Update on Whooping Crane Litigation

Update from The Aransas Project – January 13, 2015

The Aransas Project LogoThis update is intended for groups and individuals who are members of The Aransas Project (TAP). As you probably have heard, Judge Jack’s wonderful decision in TAP v. Shaw, et al was overturned by the 5th Circuit Court of Appeals. We sought a Motion for Rehearing from the full 5th Circuit and were turned down by an 11-4 vote. However, Judge Prado wrote a strong dissent wherein he laid out a blueprint for an appeal to the U.S. Supreme Court. I am writing to update our situation with regard to a Supreme Court appeal and to ask your help and support.

Appeal to the U.S. Supreme Court

We do not have a right to be heard by the U.S. Supreme Court. Instead, we have the right to petition the court to hear our case. This is called a Petition for Certiorari, or the “cert petition.” We have 90 days from mid-December to file our cert petition. The board of directors of TAP has authorized the legal team to prepare this petition and work is underway.

This appeal is neither easy nor certain. We have to identify a reason for the Supreme Court to grant our petition. As a general proposition, this court is concerned about legal issues and less so about the outcome of a particular dispute.  As they view their job, they can only hear a certain number of cases, and they try to address legal questions which, if resolved, will clarify applicable law throughout the United States. The most common case taken by the U.S. Supreme Court is one where different Courts of Appeal across the United States are in conflict on the interpretation of a law. The court also takes cases that involve the U.S. Constitution and cases that involve a failure of a court of appeals to follow Supreme Court rules.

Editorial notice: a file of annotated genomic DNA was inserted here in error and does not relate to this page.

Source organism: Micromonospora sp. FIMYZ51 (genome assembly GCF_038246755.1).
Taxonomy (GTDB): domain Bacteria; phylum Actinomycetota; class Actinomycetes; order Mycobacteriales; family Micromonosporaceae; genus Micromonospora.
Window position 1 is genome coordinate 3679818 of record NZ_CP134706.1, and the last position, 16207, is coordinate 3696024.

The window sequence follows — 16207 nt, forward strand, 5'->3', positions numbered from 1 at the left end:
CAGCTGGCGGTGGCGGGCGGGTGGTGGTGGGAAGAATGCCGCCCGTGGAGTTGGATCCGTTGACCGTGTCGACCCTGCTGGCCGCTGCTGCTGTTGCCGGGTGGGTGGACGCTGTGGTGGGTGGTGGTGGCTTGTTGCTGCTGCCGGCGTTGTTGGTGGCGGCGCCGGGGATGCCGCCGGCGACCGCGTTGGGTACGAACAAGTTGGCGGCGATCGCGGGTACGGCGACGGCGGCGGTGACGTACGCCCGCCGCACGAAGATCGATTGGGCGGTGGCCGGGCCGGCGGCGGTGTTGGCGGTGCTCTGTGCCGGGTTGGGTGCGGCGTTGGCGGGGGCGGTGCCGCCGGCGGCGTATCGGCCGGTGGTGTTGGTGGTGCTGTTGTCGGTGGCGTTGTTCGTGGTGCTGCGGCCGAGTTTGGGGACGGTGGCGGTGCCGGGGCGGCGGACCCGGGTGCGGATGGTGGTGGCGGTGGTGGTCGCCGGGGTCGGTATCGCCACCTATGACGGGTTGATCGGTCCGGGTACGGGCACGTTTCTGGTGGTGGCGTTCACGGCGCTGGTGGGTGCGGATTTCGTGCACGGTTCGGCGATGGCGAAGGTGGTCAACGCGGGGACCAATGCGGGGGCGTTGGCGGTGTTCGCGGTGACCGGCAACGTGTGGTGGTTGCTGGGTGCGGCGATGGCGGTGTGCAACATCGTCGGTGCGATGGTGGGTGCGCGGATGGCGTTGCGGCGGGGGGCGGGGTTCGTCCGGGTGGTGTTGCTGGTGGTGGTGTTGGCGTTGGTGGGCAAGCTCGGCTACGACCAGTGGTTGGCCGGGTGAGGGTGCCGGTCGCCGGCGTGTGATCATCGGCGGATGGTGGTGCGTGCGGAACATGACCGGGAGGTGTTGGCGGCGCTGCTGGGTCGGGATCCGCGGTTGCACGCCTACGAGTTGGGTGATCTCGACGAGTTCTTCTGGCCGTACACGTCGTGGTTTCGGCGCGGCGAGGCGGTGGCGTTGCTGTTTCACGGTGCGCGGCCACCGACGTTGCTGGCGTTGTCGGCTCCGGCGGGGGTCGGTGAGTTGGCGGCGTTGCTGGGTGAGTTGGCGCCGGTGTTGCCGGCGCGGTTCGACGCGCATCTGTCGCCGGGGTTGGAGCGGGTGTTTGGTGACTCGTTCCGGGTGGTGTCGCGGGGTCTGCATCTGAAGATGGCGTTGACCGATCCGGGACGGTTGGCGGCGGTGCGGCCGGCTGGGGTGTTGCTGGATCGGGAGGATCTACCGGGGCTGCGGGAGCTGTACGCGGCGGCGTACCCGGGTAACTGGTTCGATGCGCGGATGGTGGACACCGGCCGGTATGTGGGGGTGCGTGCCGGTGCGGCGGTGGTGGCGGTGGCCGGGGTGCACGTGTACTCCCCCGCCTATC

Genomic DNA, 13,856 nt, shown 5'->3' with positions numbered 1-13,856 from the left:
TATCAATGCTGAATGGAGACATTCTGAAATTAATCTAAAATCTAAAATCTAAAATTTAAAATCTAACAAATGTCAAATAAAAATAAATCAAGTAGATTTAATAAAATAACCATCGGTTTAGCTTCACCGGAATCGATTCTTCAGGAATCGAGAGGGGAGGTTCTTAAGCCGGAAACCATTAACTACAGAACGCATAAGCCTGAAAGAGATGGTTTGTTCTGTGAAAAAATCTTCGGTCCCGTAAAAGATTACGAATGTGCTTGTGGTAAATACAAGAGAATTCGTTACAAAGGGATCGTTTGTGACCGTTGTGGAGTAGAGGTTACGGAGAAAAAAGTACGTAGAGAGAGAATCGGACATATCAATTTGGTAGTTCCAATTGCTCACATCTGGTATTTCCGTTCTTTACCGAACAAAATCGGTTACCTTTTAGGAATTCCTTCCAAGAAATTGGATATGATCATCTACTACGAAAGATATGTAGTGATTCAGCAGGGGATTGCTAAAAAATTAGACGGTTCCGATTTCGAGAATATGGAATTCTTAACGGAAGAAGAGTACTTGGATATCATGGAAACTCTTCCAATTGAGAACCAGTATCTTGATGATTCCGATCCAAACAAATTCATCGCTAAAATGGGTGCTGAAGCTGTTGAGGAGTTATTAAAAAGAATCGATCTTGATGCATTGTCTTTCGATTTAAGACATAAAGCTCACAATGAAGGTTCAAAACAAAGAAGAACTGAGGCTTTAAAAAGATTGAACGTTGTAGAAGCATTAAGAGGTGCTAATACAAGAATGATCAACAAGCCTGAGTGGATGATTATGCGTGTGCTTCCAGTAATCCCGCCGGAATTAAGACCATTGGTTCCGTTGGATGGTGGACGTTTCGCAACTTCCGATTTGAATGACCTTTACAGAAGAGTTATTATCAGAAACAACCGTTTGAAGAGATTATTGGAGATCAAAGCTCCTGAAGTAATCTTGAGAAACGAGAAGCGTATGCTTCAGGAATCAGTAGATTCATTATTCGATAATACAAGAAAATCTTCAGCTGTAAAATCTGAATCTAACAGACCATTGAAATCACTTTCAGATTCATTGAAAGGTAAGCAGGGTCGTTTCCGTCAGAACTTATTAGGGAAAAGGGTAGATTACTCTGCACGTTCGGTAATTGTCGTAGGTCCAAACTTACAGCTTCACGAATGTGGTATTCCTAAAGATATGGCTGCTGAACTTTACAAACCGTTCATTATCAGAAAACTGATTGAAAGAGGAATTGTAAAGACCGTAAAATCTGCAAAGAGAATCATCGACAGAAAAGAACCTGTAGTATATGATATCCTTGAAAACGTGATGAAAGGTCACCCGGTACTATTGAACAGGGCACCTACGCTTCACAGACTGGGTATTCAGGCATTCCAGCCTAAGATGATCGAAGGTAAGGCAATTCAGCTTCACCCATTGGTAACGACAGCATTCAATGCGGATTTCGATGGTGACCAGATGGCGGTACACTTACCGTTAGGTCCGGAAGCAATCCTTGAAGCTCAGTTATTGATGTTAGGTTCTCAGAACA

In the dissent written by Judge Prado, he identified that, in his opinion, the decision issued by the three judge panel (Judges Jones, Smith and Garza) violated rules of appellate review set by the Supreme Court. In particular, Judge Prado felt that the three-judge panel substituted its opinion regarding fact findings in place of the trial court’s fact findings. According to the rules, the court of appeals is supposed to accept the trial court’s factual determinations, unless there is clear error, and mostly restrict its review to points of law.

In our case, the panel stated that they were correcting an “error of law” and then proceeded to rewrite Judge Jack’s fact findings and findings of witness credibility.  Judge Prado felt that this was legal error and pointed out that the 5th Circuit has been corrected for this same error by the U.S. Supreme Court in the past. We are planning to make this argument of procedural error a central aspect of our appeal.

We are also exploring types of substantive challenges that we will include in our petition. For example, there are two issues that may be appropriate for this appeal, one addressing the issue of regulator liability under the federal Endangered Species Act and the other addressing the issue of the 5th Circuit refusing to follow the clear wording of the definition of “harm” under the regulations implementing the ESA.

Your support is needed for this appeal

This is not an easy appeal. It will take time and effort from many dedicated lawyers.  The lead will be taken by Charles Irvine and Mary Conner of the firm of Irvine and Conner. They were part of the original TAP litigation team. I will remain as lead counsel but will not take primary writing responsibility. We will seek assistance from David Kahne of Houston, a volunteer Washington D.C. law firm and one or more law professors. And this will require money.